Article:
I have searched and read quite a bit on this subject but I can't get this last bit straight. Reading the other answers did not help me unfortunately for me.

Anyway the problem: Suppose I have the function $g(x) = (8+3x)^{\frac{1}{3}}$ and I want to use Taylor expansion around $x = 0$ to find the third degree polynomial $P_3(x) = 2 + \frac{x}{4} - \frac{x^{2}}{32} + \frac{5x^{3}}{768}$. I shall then use this to find an approximation for $11^{\frac{1}{3}}$..

I found $g(x) = 11^{\frac{1}{3}}$ when $x = 1$. Then I'm supposed to find the remainder/error $E_3(x)$ and use this to find a small interval that will certainly contain the correct value $11^{\frac{1}{3}}$.

I want to use this formula $E_n(x) = \dfrac{g^{(n+1)}(c)(x-a)^{n+1}}{(n+1)!}$

to find $E_3(x)$ .. So I went ahead and found $g^{(4)}(x) = -\dfrac{80}{(8+3x)^{\frac{11}{3}}}$

Which means $E_3(x) = g^{(4)}(c)\dfrac{x^{4}}{4!}$

Now my problem is choosing $c$ and that's what I wanted to ask about. I don't know exactly what I'm doing here. Is it true that I must choose $c \in[0, 1]$ because I centered the series around $x = 0$, and $1$ because $g(1) = 11^{\frac{1}{3}}$ ? Also when choosing $c$, is it true that I want the one that returns the biggest value so the error won't be too small?

In that case I guess I must pick $c = 1$ ?

I hope someone can give an answer that is easy to understand, because im really not confident in this subject and dont't have the deep understanding(yet :)), also I'm quite new to calculus.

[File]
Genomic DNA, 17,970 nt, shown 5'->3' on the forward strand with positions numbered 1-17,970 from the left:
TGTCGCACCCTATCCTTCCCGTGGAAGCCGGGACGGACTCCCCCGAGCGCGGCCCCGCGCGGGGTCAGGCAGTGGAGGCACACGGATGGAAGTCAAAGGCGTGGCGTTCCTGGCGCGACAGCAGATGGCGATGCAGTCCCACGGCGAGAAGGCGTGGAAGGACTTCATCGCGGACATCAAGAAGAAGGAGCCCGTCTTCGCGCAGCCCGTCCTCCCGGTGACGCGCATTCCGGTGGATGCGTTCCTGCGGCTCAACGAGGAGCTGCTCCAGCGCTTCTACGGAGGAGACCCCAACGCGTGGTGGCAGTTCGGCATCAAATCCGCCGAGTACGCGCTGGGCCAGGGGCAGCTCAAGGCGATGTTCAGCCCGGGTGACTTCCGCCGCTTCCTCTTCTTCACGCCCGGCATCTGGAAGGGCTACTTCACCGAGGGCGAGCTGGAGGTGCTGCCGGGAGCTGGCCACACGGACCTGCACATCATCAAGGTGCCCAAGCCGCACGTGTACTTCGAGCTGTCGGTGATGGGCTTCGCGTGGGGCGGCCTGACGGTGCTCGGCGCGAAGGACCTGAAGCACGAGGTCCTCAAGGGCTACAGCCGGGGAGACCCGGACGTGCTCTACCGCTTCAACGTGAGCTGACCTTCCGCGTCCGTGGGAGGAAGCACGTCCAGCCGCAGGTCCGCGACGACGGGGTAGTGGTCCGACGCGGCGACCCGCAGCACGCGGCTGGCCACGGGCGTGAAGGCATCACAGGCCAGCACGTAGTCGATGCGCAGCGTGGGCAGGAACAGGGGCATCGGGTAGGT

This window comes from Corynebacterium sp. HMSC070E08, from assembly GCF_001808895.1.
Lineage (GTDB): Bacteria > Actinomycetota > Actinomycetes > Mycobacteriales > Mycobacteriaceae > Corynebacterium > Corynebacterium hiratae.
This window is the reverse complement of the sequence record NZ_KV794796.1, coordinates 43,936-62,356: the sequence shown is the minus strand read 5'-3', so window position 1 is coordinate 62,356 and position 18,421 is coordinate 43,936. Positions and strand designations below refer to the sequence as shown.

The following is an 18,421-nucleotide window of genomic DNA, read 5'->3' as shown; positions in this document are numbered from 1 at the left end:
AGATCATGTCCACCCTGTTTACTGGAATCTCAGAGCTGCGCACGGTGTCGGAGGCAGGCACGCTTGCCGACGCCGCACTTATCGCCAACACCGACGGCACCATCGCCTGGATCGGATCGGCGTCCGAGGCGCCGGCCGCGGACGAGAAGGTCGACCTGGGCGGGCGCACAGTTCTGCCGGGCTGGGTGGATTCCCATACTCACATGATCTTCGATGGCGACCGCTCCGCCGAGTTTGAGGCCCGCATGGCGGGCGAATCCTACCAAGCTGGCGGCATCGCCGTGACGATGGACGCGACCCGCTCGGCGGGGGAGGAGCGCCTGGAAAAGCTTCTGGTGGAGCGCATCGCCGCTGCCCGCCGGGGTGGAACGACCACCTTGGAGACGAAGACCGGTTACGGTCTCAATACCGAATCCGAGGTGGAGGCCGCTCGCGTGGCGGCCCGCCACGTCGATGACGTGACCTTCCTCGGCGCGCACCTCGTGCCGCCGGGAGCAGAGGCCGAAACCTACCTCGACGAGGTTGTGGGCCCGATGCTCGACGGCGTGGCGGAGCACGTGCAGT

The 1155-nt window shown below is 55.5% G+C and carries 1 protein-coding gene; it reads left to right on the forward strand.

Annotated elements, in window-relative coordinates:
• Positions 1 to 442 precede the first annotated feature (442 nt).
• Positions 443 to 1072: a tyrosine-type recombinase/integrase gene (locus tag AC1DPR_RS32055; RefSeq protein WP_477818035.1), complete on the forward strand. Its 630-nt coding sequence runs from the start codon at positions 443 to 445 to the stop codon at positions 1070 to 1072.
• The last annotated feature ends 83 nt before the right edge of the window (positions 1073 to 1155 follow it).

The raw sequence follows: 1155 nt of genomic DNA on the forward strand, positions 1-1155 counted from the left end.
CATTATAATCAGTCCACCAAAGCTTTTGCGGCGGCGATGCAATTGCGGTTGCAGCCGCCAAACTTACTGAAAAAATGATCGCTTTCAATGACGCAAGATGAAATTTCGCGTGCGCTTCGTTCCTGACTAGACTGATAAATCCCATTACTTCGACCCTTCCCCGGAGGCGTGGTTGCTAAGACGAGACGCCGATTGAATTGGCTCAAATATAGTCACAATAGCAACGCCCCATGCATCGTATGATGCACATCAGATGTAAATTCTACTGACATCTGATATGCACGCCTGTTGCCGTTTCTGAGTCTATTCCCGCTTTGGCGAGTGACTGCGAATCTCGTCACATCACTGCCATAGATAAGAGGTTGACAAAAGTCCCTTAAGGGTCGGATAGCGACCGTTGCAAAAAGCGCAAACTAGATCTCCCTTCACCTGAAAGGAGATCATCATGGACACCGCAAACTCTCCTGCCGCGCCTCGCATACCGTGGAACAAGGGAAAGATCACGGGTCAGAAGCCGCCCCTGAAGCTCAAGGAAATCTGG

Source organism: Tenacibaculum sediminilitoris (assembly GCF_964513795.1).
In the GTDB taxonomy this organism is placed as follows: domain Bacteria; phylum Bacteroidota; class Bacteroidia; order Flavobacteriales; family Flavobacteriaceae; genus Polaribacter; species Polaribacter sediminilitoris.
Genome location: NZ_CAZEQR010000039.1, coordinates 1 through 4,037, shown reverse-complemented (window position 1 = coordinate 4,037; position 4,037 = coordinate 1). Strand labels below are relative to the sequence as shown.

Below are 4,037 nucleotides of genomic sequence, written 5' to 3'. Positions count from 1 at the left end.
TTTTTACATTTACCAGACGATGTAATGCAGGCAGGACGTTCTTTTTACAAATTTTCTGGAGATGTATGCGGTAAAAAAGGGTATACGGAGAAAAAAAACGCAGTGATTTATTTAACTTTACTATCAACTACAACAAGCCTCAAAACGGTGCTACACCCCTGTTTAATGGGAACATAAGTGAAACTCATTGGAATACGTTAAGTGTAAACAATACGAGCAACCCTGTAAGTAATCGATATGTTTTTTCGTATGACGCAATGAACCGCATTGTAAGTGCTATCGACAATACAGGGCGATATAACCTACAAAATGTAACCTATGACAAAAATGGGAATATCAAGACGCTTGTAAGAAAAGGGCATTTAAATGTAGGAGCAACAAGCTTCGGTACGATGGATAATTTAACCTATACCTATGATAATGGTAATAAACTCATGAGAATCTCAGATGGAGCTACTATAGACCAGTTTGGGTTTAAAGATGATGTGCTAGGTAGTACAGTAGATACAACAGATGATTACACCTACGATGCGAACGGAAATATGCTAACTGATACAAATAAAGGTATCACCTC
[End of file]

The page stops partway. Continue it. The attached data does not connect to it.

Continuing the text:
• 1
    $\begingroup$ note that $g^{(n)}$ and $g^n$ is not the same thing, one is a derivative and another is a power $\endgroup$ – Michael Medvinsky Oct 23 '15 at 0:46
  • $\begingroup$ For pessimistic bound, which is the best you can do, assume $c=0$. $\endgroup$ – André Nicolas Oct 23 '15 at 0:59

We know nothing about $c$, except that it is between $0$ and $1$, since we are expanding about $0$ and evaluating at $1$.

Note that the absolute value of $-\frac{80}{(8+3x)^{11/3}}$ decreases as $x$ increases from $0$ to $1$. Since conceivably $c$ might be very near $0$, and we want to give a guarantee that the error is no greater than our bound, we are forced to choose the most pessimistic estimate for $c$, which is $c=0$.

  • $\begingroup$ You are welcome. The Lagrange error term is in principle exact, apart from the fact "$c$" is not known. Thus we often don't get good error estimates from it. Adding to the problem is that higher derivatives can be quite complicated. As a result, it is seldom a first choice for error estimates in real situations. $\endgroup$ – André Nicolas Oct 23 '15 at 5:11
  • $\begingroup$ You cannot "choose" c.Its value,( or allowable values , when the (n+1)th derivative is not 1-to-1) is dictated by the equation :"There exists c such that...." $\endgroup$ – DanielWainfleet Oct 23 '15 at 5:18
  • $\begingroup$ @user254665: I altered the wording somewhat. $\endgroup$ – André Nicolas Oct 23 '15 at 5:34

You shouldn't guess $c$, but you can estimate the error, i.e. you take the $c\in[x_0,x]$ ($f(x)=f(x_0)+...$) that give a worse case for $g^{(n)}$, i.e. biggest value, and show that your error is less then something.


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